Old Money from The Minnehaha National Bank Of Sioux Falls | 3393
The Minnehaha National Bank Of Sioux Falls
The Minnehaha National Bank Of Sioux Falls in South Dakota printed $658,450 dollars worth of national currency. That is a high amount, but condition and serial numbers can make otherwise common currency from this bank quite valuable. This national bank opened in 1885 and stopped printing money in 1935, which equals a 51 year printing period. That is considering a long operation period for a national bank. During its life, The Minnehaha National Bank Of Sioux Falls issued 8 different types and denominations of national currency. We have examples of the types listed below. Your bank note should look similar. Just the bank name will be different. For the record, The Minnehaha National Bank Of Sioux Falls was located in Minnehaha County. It was assigned charter number 3393.
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The Minnehaha National Bank Of Sioux Falls in South Dakota issued 1,390 sheets of $5 1882 territorial brown back national bank notes. A total sheet output in the lows 1,000s is a great sign that you own a very rare bank note. 1882 five dollar territorial brown backs are the lifeblood of the territorial collecting community. They were issued by virtually every territory (with exception of Alaska, Nebraska, and Porto Rico). A total of 109 national banks printed $5 brown back territorials. There are around 120 notes known to exist. That is a pretty high survival rate. Ironically though, the fact that lots of these exist is part of the reason that they are so collectible. More than one collector can reasonably try to put together a set. Ultra-rarities are always expensive, but often times they end up as outliers to collections. 1882 five dollar brown backs have always been popular. When you combine that with the appeal of a territorial, then you have a real winner. You can contact us to learn the true value and rarity of your note. In the meantime, take the number of sheets printed and multiply it by four, that will give you the total number of 1882 $5 territorials issued.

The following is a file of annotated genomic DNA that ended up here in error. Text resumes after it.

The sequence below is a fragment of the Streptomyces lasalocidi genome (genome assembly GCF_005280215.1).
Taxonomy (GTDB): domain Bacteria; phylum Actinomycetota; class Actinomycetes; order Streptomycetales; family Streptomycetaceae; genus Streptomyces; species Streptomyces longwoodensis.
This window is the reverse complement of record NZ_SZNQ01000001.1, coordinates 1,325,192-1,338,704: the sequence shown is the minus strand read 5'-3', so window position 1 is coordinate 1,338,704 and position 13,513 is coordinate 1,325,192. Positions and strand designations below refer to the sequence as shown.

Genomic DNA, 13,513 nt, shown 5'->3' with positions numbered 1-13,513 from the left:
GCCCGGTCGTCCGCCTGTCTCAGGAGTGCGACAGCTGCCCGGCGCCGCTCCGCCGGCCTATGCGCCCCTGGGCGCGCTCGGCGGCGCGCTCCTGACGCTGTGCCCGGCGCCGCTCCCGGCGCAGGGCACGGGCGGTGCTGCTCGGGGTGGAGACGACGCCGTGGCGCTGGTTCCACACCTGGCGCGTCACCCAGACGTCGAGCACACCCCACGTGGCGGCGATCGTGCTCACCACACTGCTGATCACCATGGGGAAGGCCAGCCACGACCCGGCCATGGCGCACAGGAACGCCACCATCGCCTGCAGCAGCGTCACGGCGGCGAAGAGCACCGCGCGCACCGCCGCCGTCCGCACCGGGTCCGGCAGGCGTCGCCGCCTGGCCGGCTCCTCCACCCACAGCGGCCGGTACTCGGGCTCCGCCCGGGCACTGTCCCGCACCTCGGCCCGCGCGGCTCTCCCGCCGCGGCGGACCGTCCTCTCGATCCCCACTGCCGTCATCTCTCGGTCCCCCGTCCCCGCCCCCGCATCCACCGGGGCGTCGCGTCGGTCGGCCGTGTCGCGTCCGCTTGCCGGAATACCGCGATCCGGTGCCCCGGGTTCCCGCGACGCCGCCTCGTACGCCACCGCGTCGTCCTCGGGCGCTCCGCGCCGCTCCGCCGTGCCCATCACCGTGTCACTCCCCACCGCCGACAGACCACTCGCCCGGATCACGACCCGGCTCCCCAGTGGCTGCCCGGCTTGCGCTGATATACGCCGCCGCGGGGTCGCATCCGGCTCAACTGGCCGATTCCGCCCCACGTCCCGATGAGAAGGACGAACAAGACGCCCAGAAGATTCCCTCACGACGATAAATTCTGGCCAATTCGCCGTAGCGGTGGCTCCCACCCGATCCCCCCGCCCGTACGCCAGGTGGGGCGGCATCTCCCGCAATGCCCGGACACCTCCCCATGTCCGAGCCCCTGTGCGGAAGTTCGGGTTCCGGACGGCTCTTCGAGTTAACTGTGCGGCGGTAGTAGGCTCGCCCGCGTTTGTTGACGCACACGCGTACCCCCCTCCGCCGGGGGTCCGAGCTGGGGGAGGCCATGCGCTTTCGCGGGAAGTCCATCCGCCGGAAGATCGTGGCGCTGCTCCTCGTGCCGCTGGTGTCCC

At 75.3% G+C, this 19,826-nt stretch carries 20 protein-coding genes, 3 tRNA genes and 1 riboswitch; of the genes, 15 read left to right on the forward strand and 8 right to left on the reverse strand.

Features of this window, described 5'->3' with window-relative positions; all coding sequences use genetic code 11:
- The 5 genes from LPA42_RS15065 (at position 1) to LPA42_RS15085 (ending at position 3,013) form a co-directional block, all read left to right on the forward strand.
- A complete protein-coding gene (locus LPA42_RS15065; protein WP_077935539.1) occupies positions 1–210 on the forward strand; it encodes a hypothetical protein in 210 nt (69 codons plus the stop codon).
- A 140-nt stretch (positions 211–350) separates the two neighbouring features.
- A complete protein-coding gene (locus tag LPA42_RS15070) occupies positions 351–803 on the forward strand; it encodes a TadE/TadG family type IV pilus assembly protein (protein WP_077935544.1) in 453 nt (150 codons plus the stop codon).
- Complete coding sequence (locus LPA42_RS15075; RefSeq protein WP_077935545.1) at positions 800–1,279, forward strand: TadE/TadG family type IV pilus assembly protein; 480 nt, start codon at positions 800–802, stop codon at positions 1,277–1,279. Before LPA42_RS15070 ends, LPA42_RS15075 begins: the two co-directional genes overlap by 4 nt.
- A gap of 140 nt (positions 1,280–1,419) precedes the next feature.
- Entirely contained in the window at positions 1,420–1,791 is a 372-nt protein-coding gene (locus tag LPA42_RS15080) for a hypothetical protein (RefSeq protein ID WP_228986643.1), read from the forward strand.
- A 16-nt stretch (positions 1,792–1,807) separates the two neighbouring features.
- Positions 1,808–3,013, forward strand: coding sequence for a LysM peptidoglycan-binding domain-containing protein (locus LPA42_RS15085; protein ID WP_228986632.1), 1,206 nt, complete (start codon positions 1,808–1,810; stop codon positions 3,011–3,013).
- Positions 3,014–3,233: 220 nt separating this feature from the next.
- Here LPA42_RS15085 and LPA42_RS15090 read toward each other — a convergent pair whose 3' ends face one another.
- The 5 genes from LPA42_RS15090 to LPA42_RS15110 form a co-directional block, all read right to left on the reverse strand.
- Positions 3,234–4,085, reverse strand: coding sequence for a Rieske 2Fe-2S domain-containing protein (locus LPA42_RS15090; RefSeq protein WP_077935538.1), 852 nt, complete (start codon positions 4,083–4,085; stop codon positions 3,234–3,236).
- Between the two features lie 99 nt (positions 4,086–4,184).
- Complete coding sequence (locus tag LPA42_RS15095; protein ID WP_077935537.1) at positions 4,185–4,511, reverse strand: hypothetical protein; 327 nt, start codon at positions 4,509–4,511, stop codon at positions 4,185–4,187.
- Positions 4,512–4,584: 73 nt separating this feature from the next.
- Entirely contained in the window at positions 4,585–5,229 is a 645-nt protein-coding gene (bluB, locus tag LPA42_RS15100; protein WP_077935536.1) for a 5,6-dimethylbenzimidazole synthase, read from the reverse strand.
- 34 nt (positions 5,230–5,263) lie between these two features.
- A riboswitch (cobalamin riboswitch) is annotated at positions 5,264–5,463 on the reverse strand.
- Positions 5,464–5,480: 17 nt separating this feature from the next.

Series of 1882 $5 Territorial Brown Back
The Minnehaha National Bank Of Sioux Falls printed 1,390 sheets of $20 1882 territorial brown back national bank notes. That number also represents the total number of twenty dollar bills printed for the type. Whether you have a ten or a twenty dollar territorial brown back, you should work with an expert to establish the value. Twenty dollar notes from this series were only printed at the rate of one to three compared to tens, but sadly, $20 1882 brown backs really don’t command a premium for their extra rarity. Only around fifty are known to exist today.
Series of 1882 $20 Territorial Brown Back
The Minnehaha National Bank Of Sioux Falls also printed 4,374 sheets of $10 1882 brown back national bank notes. That it is not an exceptionally low number of sheets. However, you have to remember that we are talking about bank notes printed before 1902. Even a large print number could have a very low survival rate. There were three $10 bills printed on a single sheet of 1882 brown backs. The design of the bill is similar to all earlier ten dollar national bank notes. The nickname comes from the fact that these bills have a brown seal and brown overprint. Despite saying series of 1882, these were actually printed by some banks up until 1908. The date you see in cursive relates to when the bank first started issuing brown back notes.